West Virginia’s first newspapers…

January 28, 2013 by · Leave a Comment 

The history of West Virginia newspapers dates some 70 years before West Virginia became a state. Statehood came late to West Virginia, carved from Virginia in the midst of the Civil War, happening officially on June 20, 1863. But its first newspaper began in 1790 when Nathaniel Willis began his “Potowmac Guardian & Berkeley Advertiser” at Shepherd’s-Town, near Harper’s Ferry.  Less than two years later Willis moved the newspaper to Martinsburg.

The second newspaper was the “Shepherd’s Town, Charles-Town and County Advertiser” begun by Philip Rootes and Charles Blagrove on June 28, 1797. No copies beyond October 11, 1797 have been located. The third newspaper was the “Berkeley Intelligencer” done at Martinsburg on April 3, 1799 by John Alburtis.  Many followed, including what is shown in the image, “The Observer, and Western Advertiser”, Lewisburg, [West] Virgina, 1884.

Pictures… Is a thousand words always enough?

January 27, 2013 by · Leave a Comment 

The New York Times of October 20, 1862 includes a wonderful article which eloquently combats any romanticized view of the Civil War. Sometimes, far from the realities of the slaughter (in time and distance), we fail to properly connect with the tragedy and horror experienced by so many. The article includes, in part, “There is one side of the picture that the sun did not catch, one phase that has escaped photographic skill it is the background of widows and orphans, torn from the bosom of their natural protectors by the red remorseless hand of Battle, and thrown upon the brotherhood of God. Homes have been made desolate, and the light of life in thousands of hearts has been quenched forever. All of this desolation imagination must paint — broken hearts cannot be photographed.” Rather than say more, we’ll let the article speak for itself. The actual original article itself may be viewed in full at:

Brady’s Photographs; Pictures of the Dead at Antietam

Summing up the Revolutionary War through 1779…

January 25, 2013 by · Leave a Comment 

The front page of The Edinburgh Advertiser“, July 23, 1779, has a great letter (see below) signed by “An Englishman” which pretty much sums up the Revolutionary War through the mid-point of 1779. Never before have I seen a more accurate appraisal of the situation in so few words.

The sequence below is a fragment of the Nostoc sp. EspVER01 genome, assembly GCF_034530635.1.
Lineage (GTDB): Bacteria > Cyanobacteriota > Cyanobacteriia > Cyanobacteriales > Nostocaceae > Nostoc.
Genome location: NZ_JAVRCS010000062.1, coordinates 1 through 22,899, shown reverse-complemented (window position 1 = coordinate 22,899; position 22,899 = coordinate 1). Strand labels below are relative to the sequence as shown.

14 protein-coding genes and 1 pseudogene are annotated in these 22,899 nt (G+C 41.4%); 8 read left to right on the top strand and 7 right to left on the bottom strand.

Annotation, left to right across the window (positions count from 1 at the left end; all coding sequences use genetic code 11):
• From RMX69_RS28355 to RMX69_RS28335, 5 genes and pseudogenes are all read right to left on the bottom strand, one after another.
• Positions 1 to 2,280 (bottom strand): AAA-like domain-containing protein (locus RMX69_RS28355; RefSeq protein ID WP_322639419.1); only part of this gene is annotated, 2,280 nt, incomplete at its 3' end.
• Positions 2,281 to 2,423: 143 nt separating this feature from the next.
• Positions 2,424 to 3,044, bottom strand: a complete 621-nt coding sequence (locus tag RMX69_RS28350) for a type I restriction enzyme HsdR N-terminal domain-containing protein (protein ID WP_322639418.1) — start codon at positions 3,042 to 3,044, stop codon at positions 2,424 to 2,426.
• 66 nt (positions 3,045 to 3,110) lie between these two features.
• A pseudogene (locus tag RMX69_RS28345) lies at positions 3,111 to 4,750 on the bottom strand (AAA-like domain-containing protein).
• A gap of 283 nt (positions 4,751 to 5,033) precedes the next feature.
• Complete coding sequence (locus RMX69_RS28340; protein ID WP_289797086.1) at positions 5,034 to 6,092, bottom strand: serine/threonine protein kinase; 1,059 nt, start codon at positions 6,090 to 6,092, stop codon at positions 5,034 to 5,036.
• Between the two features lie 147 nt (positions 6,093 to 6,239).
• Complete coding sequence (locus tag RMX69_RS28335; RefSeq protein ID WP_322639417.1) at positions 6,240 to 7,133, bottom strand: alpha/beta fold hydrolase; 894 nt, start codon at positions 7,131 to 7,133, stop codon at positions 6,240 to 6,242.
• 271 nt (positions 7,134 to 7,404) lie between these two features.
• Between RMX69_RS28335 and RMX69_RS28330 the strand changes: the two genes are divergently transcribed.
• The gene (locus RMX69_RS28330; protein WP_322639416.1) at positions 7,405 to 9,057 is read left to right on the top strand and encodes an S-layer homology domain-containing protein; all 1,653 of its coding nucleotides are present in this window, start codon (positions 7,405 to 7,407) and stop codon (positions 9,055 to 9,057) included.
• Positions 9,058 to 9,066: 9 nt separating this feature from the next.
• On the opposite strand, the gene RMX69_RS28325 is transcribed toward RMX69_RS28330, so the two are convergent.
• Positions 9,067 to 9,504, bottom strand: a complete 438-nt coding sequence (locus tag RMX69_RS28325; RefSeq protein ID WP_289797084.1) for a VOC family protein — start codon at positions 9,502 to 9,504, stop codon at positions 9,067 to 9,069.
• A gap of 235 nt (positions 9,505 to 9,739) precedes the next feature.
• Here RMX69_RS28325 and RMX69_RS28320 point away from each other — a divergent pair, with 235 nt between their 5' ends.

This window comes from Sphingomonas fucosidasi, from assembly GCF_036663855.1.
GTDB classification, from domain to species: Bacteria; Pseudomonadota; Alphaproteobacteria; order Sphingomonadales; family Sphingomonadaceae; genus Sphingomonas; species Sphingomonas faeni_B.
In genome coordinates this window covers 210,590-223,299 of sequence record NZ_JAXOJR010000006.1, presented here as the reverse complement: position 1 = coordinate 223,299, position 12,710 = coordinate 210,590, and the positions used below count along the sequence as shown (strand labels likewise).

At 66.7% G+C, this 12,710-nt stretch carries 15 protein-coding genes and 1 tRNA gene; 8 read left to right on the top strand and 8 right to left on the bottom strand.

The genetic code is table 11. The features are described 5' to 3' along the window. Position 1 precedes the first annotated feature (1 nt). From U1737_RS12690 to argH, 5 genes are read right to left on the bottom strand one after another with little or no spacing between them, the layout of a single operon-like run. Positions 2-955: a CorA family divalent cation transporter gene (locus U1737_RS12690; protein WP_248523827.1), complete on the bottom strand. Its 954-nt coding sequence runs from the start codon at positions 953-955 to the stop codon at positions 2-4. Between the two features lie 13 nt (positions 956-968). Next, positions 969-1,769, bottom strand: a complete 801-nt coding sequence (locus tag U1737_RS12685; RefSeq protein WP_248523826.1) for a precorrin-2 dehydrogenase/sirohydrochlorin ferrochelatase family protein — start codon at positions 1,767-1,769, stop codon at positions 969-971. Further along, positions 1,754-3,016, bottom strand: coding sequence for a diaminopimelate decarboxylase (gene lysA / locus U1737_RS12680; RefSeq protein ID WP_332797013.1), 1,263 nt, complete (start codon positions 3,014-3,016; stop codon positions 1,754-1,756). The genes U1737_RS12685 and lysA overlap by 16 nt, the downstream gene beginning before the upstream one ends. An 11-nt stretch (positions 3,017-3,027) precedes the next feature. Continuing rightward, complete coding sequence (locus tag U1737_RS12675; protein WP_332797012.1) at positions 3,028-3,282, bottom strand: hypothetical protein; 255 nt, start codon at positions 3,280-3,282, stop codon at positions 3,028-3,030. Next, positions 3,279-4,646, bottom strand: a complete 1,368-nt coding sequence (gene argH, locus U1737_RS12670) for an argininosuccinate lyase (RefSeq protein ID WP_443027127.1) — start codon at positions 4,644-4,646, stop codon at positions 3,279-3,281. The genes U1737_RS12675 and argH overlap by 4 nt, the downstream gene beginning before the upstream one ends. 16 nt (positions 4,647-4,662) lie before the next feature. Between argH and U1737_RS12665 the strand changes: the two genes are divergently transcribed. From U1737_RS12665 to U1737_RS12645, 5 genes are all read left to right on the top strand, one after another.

The Traveler… The Emancipation… the last look… and today…

January 21, 2013 by · Leave a Comment 

This week I traveled 150 years back in time and through the activities of the Civil War via the Harper’s Weekly dated January 24, 1863. This issue contains a double-page illustration by Thomas Nast entitled “The Emancipation of the Negroes, January, 1863 – The Past and The Future.” Mr. Nast shows their present life in the center circle, of a happy home including a picture of President Lincoln hanging on the wall. The illustrations to the left show obstacles they had to endure — being sold at auctions and separated from loved ones, beatings, and being chased (if running away). The illustrations to the right show what they are looking to in the future with the implementation of the Emancipation Proclamation — owning a home, children going to public school, being treated fairly by the employer and being paid for working.

This illustration has an accompanying article that describes the illustration and also includes text from the Tribune of March 11, 1859, which dealt with the largest single sale of humans (slaves) in the United States. Mr. Pierce M. Butler of a city near Savannah, Georgia, sold 486 slaves — men, women and children — to pay his debts. This gives a prospective of what the slaves had to endure as they were being separated from each other as family members and long term friends.

As a contrast , this issue also presents a look into the past with an illustration and small article, “A Slave-Pen at New Orleans – Before the Auction. A Sketch of the Past.”

Today we also celebrate Martin Luther King, Jr. day. Let us all remember his famous words… “Free at last. Free at last. Thank God Almighty we are free at last.

~The Traveler

The Assassination of Abraham Lincoln… one the the very best…

January 18, 2013 by · Leave a Comment 

The April 22, 1865 issue of the National Police Gazette, New York, printed what many consider to be the best illustrated newspaper related to the assassination of President Abraham Lincoln. Judge for yourself. Regardless of your final analysis, please enjoy the images from this incredible authentic newspaper compliments of Timothy Hughes Rare & Early Newspapers… History’s Newsstand… via Pinterest:

The Assassination of President Abraham Lincoln illustrated by the National Police Gazette… on Pinterest…

Patrick Henry bio in the Citizen Soldier… 1840…

January 16, 2013 by · Leave a Comment 

The following is a 2nd look at a post from a few years ago.  We’ve updated the images to make the text easier to read.  Please enjoy.